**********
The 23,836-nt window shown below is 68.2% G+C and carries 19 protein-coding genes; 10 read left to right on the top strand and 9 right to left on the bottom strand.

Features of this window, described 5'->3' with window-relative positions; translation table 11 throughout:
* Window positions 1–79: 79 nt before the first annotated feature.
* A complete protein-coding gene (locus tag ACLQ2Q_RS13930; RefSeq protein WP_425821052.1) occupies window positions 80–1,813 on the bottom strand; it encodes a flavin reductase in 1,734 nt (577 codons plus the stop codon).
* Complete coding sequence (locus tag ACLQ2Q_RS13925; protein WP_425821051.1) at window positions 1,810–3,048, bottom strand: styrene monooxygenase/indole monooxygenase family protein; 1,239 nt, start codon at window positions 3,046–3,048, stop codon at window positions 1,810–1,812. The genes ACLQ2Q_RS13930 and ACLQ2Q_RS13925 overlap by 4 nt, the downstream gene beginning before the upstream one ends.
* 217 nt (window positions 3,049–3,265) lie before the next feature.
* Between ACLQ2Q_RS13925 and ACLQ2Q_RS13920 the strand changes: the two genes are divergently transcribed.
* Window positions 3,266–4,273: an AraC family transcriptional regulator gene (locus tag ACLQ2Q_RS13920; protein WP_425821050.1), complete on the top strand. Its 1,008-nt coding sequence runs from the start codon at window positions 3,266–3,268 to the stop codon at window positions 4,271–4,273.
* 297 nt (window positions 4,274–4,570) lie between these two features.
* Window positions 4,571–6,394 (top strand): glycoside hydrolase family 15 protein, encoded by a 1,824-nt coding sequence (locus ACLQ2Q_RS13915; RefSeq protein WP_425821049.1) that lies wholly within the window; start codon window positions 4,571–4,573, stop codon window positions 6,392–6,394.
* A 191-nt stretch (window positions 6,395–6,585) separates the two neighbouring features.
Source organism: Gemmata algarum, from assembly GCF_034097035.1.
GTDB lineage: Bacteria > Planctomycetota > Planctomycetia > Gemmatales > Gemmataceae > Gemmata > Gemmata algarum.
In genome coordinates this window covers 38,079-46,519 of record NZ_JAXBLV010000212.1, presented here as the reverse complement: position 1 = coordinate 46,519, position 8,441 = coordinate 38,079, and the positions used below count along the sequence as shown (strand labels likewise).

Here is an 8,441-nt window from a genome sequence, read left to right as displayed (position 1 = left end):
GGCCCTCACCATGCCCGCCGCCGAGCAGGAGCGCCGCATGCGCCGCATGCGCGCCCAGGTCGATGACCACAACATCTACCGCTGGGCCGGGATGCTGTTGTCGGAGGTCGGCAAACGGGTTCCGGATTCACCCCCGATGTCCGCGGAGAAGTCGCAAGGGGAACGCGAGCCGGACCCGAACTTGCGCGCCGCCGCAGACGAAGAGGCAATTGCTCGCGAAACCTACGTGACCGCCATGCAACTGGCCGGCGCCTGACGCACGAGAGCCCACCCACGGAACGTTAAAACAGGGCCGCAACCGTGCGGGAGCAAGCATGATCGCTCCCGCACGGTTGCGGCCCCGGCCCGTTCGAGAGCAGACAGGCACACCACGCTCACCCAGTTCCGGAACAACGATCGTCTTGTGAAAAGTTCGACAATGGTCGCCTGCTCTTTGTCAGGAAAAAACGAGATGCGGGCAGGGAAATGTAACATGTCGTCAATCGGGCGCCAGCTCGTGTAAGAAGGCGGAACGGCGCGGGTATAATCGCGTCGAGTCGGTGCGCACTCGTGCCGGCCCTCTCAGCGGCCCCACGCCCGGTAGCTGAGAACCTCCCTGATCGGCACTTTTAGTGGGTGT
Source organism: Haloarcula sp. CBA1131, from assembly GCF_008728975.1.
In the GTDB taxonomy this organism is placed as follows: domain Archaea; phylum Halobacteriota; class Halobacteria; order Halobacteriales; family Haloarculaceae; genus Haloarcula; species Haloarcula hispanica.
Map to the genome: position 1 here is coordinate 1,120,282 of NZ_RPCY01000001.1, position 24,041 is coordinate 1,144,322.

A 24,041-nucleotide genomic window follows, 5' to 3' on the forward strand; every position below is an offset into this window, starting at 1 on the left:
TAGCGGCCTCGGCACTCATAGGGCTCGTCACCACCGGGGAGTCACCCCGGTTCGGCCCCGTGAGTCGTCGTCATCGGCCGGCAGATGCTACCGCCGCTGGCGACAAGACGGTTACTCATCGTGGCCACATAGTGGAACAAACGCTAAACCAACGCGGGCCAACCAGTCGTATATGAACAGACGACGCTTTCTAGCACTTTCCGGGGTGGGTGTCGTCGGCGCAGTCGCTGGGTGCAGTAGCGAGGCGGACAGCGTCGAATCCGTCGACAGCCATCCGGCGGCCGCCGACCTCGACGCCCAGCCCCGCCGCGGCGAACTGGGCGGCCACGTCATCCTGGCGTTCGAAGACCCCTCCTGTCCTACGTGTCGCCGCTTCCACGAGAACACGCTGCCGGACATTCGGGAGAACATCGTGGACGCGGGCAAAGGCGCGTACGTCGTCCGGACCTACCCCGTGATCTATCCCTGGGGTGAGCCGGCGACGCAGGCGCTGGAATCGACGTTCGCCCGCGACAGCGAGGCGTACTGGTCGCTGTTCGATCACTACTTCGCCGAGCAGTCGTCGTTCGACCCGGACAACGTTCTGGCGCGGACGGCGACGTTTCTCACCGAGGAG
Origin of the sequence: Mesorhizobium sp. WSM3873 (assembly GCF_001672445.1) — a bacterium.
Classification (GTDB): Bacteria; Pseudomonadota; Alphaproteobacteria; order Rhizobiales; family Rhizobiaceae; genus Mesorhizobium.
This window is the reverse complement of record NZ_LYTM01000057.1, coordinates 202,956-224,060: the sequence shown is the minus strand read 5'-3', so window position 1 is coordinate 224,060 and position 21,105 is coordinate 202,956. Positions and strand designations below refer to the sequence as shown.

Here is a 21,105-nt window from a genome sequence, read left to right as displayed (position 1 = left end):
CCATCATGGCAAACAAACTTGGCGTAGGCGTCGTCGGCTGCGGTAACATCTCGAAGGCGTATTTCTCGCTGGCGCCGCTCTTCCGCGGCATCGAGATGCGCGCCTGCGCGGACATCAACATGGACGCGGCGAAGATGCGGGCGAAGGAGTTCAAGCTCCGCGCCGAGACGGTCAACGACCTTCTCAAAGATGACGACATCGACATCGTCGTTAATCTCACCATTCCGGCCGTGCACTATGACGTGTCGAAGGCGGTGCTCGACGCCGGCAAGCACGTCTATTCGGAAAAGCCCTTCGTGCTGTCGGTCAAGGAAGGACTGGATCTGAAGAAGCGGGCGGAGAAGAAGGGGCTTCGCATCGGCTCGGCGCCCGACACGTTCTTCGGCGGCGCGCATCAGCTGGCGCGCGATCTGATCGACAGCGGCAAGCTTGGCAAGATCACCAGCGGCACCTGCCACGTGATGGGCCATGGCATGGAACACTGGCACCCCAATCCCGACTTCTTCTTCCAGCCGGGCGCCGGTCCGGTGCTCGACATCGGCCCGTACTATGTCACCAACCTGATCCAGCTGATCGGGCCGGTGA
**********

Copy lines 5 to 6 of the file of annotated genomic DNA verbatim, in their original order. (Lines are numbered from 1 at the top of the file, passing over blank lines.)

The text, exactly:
* Complete coding sequence (locus tag ACLQ2Q_RS13925; protein WP_425821051.1) at window positions 1,810–3,048, bottom strand: styrene monooxygenase/indole monooxygenase family protein; 1,239 nt, start codon at window positions 3,046–3,048, stop codon at window positions 1,810–1,812. The genes ACLQ2Q_RS13930 and ACLQ2Q_RS13925 overlap by 4 nt, the downstream gene beginning before the upstream one ends.
* 217 nt (window positions 3,049–3,265) lie before the next feature.